HSBC Should Say 'Cheerio' to London, 'Hello' to Hong Kong
HSBC is in the final stages of deciding where it hangs its hat. Headquartered in the U.K. for more than two decades, the country's biggest bank is considering a return to its birthplace 150 years ago, when it was the Hong Kong & Shanghai Banking Corp. It should go -- and its smaller London-based colleague Standard Chartered should join it.
Future opportunities for HSBC to expand its consumer banking business are much richer in Asia than anywhere else. As the chief executive of one of Europe's biggest banks told me earlier this year in an off-the-record conversation, demographics drives retail banking -- and the demographic trends unequivocally favor Asia.
By 2030, Asia Pacific's middle class will account for 66 percent of the world's total, up from just 28 percent in 2009, according to figures and forecasts from the Brookings Institution. By contrast, Europe's share will slide to 14 percent from 36 percent in the same period, with the U.S. more than halving to 7 percent from 18 percent:
Those figures suggest that in a bit more than two decades, Asia will produce an additional 2.7 billion affluent consumers eager to become bank customers. More than 1.7 billion Asians will qualify as middle class in less than a decade. For HSBC, which built its business on the slogan of being "The World's Global Bank," those are compelling numbers.
As I've noted before, HSBC already makes a staggering 80 percent of its pretax income in Asia; for Standard Chartered, the figure is about 70 percent. If all you knew about the two banks was where their money comes from, you would struggle to correctly identify where they're based; on a simple revenue basis, they look nothing like their European banking peers:
It's hard to oversee units that are operating on the other side of the world. So if most of your business is already in Asia, it probably makes sense to have your headquarters there, along with almost all of your key decision makers and risk overseers.
But it isn't just the pull of Asia that should compel HSBC to head east. There's also the push away from the U.K., which has been zealous (to say the least) in trying to solve the too-big-to-fail problem with increased regulation of the finance industry. A bank levy on global balance sheets, for example, cost HSBC 750 million pounds ($1.13 billion) last year, more than any other U.K. bank. The tax also absorbed about 9 percent of pretax profit for Standard Chartered, which said in April it's "listening carefully to our shareholders" on whether to relocate.
Looking ahead, HSBC reckons it will cost as much as $2 billion to meet U.K. demands to insulate consumer from investment banking in the coming years. No wonder David Cumming, who controls about 1.06 percent of HSBC's shares as head of equities at Standard Life Investments, the bank's 12th-biggest investor, said on Monday that the bank is at a "competitive disadvantage" because of "ever-increasing capital requirements" in the U.K. "Logically, we would be supportive of a move if they chose to do that," he told BBC Radio 4's Today program.
There's also the uncertainty surrounding Britain's membership in the European Union. Prime Minister David Cameron has promised a referendum by 2017; an October poll conducted by YouGov showed respondents split, with 40 percent in favor of staying in the bloc and 40 percent saying they would vote to quit. HSBC could easily find itself based in England -- not the U.K., and not really Europe -- if the vote favors Brexit and triggers a successful resurgence of Scottish nationalism.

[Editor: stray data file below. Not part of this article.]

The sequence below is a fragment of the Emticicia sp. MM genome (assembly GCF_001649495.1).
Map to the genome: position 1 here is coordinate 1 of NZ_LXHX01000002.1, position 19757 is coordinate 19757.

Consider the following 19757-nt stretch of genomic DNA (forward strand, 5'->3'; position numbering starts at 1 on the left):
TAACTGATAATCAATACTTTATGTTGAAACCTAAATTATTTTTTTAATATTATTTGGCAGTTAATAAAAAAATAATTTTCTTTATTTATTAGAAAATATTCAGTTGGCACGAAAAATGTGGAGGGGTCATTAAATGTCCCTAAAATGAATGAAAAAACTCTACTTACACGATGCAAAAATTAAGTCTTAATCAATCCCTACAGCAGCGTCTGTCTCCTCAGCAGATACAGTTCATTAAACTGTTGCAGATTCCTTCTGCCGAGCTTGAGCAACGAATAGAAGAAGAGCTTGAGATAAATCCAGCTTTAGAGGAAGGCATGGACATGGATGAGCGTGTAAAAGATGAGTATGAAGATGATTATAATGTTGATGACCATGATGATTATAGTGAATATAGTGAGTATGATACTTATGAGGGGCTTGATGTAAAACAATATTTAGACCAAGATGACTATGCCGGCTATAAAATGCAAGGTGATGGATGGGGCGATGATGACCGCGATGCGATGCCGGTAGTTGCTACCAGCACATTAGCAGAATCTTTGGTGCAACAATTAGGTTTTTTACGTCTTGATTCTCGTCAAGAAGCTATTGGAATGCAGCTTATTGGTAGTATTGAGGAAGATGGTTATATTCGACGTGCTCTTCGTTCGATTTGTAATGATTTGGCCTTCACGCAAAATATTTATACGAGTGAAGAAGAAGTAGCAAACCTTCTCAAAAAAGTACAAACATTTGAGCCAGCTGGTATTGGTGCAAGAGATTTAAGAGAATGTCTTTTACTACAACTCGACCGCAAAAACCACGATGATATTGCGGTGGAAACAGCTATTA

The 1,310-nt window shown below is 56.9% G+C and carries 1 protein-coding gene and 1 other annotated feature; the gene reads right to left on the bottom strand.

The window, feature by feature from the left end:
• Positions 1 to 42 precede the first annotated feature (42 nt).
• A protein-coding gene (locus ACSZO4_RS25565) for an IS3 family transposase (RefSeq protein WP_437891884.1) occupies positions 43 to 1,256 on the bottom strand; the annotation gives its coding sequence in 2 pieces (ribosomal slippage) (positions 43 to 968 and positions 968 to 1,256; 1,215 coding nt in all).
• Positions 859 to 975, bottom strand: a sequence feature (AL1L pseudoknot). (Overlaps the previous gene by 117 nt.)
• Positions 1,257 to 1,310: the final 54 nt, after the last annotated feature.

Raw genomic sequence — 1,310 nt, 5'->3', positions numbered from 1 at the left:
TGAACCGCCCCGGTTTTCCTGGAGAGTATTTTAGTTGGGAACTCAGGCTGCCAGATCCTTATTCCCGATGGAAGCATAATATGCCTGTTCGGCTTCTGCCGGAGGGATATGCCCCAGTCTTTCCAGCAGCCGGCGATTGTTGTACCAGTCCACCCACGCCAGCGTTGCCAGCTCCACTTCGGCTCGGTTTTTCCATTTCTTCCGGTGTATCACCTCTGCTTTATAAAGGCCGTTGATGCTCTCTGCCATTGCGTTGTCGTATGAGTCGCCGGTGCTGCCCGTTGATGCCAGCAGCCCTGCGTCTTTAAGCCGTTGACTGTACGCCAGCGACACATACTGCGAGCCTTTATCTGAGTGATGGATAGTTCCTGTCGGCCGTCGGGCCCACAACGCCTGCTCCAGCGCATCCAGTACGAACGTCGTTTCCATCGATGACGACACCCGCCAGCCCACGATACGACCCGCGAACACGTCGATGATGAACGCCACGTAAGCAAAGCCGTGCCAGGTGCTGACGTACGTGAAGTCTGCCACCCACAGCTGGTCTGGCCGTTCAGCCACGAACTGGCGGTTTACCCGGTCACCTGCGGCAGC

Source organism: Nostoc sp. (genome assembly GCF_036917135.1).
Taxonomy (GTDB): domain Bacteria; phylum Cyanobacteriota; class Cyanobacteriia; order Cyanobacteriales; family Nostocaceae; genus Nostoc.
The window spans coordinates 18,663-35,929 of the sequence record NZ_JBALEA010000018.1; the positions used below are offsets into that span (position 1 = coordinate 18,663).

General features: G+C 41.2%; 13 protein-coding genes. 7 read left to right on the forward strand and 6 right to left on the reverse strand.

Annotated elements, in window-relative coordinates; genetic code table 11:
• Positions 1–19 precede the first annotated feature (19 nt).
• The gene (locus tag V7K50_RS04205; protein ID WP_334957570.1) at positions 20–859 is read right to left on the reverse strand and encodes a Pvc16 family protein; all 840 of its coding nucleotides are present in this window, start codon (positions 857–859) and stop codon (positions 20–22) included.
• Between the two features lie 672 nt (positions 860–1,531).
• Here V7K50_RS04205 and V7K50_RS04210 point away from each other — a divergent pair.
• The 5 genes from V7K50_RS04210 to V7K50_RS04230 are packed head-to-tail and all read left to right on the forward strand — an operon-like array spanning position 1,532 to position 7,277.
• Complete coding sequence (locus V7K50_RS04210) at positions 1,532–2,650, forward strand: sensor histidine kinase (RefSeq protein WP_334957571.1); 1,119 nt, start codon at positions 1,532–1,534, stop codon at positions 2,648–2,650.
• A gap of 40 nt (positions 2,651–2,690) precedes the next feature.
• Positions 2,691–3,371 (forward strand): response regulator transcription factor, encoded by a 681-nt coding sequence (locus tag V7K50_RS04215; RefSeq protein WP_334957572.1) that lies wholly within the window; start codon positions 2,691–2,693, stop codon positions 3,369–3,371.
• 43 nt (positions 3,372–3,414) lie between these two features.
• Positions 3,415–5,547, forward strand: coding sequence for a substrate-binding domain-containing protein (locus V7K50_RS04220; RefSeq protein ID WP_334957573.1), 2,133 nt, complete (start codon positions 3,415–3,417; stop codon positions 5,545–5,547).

HSBC has already decided to relocate its asset management unit, which oversees about $500 billion, to Asia. "There isn't an obviously dominant Asian asset manager, so we are going to relocate the sort of center of the asset-management business back to Hong Kong from London because we think there's a very big growth opportunity," Chief Executive Officer Stuart Gulliver said in June.
Also bear in mind that Gulliver has only been in charge since January 2011; while the post-crisis landscape suggests a revolving door for CEOs at European banks (Anshu Jain lasted three years at Deutsche Bank, as did Antony Jenkins at Barclays), Peter Sands reigned at Standard Chartered for nine years. There's no reason to suppose Gulliver can't double his time at the helm. And he "considers Hong Kong his permanent home," as my Bloomberg colleague Richard Partington put it in June.
When the headquarters review was unveiled on April 24, HSBC shares jumped almost 3.8 percent on speculation a decision to abandon the U.K. would free up more capital in Hong Kong's less onerous regulatory regime. HSBC initially said it hoped to make a decision on where it wants to be based by year-end. But Chairman Douglas Flint said earlier this month that the timetable may slip: "If we haven't made a decision then because we’re still analyzing information or the board wants more, we'll take whatever more time that is necessary."
That suggests to me that the internal debate about whether to leave London is somewhat heated. The Hong Kong Monetary Authority has noted what it calls HSBC's "deep historical links" with the territory, and said in April it would take a "positive attitude" to an HSBC move there. Weary of being beaten up by regulators in London, and seduced by the prospect of a surging customer base and a much more accommodative rulemaker in Hong Kong, I can only see one destination for HSBC (and Standard Chartered) -- no matter how embarrassing that might be for the U.K. government.
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